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NASA approves Dream Chaser design

Capitalism in space? Sierra Nevada has, after several years of work, obtained NASA’s approval of the design of its Dream Chaser mini-shuttle, and will now begin construction.

I put a question mark in the header above because I am no longer sure Sierra Nevada is building a privately designed and privately owned spacecraft for the launch market. It seems that they have been captured entirely by NASA, and will instead be building the spacecraft NASA wants, which might raise costs enough to make this vehicle unaffordable for other customers.

The situation is understandable. Sierra Nevada does not have the independent capital that gives SpaceX its independence. It needs NASA to get this ship built, and thus will do whatever NASA demands. I just worry that NASA, unconcerned about cost (as is every agency in the federal government today), will spoil Dream Chaser’s viability in the commercial market.

Pioneer cover

From the press release: From the moment he is handed a possibility of making the first alien contact, Saunders Maxwell decides he will do it, even if doing so takes him through hell and back.

 
Unfortunately, that is exactly where that journey takes him.

The vision that Zimmerman paints of vibrant human colonies on the Moon, Mars, the asteroids, and beyond, indomitably fighting the harsh lifeless environment of space to build new societies, captures perfectly the emerging space race we see today.

He also captures in Pioneer the heart of the human spirit, willing to push forward no matter the odds, no matter the cost. It is that spirit that will make the exploration of the heavens possible, forever, into the never-ending future.

Available everywhere for $3.99 (before discount) at amazon, Barnes & Noble, all ebook vendors, or direct from the ebook publisher, ebookit. And if you buy it from ebookit you don't support the big tech companies and I get a bigger cut much sooner.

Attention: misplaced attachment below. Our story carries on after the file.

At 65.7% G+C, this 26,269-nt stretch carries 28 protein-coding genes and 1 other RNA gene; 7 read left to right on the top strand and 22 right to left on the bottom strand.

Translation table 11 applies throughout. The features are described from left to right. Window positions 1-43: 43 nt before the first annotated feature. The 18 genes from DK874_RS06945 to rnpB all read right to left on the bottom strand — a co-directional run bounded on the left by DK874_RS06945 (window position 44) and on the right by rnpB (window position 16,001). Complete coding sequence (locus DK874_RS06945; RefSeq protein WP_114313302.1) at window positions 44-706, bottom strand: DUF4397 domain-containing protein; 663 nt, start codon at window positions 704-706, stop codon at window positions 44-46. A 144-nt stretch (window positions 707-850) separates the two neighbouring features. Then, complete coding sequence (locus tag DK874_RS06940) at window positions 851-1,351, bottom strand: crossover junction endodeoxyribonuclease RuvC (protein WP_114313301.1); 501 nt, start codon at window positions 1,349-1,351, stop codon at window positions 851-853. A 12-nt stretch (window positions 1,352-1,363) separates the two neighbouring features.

2 comments

  • Richard M

    Assuming this is getting priced upwards, there might still be a market for state actors, or scientific institutions heavily subsidized by state actors.

    Let us say a Dream Chaser Flight will cost a customer $120 million, launch vehicle included (I have no idea what SN plans to price it out at for non-NASA customers). The ESA or the UAE might not be able to afford the billions it would cost to build and operate their own crew vehicles, but might well find $120 million to put up a few of their astronauts and some experiments for several days something they could actually afford – and want to do. Especially if they don’t have to hassle with NASA.

    Of course, Dream Chaser is only a cargo vehicle at present, but it had all of its initial development as a crew vehicle, and may yet get a NASA contract for that in the next Commercial Crew contract round.

    Perhaps we will get a better idea of the market if and when SpaceX actually lands a non-NASA client for Dragon. They’re really pursuing BFR now, but I can’t think they won’t answer the phone if a serious offer for Dragon comes from a well-heeled client.

  • Edward

    Part of the beauty of Dream Chaser is that it provides a second vehicle that can return bulk cargo from space. I prefer the design for controlled landing on runways over the capsule under parachutes. It will be interesting to see how well Dream Chaser fares, after the disappointment of the Space Shuttle.

    Richard M wrote: “Perhaps we will get a better idea of the market if and when SpaceX actually lands a non-NASA client for Dragon.

    A non-NASA client for crewed Dragon (or cargo Dragon, for that matter) probably won’t happen until Bigelow or one of the other aspiring commercial space station companies gets something into space. This should happen in the next two or three years, beginning the creation of a much larger market for manned space.

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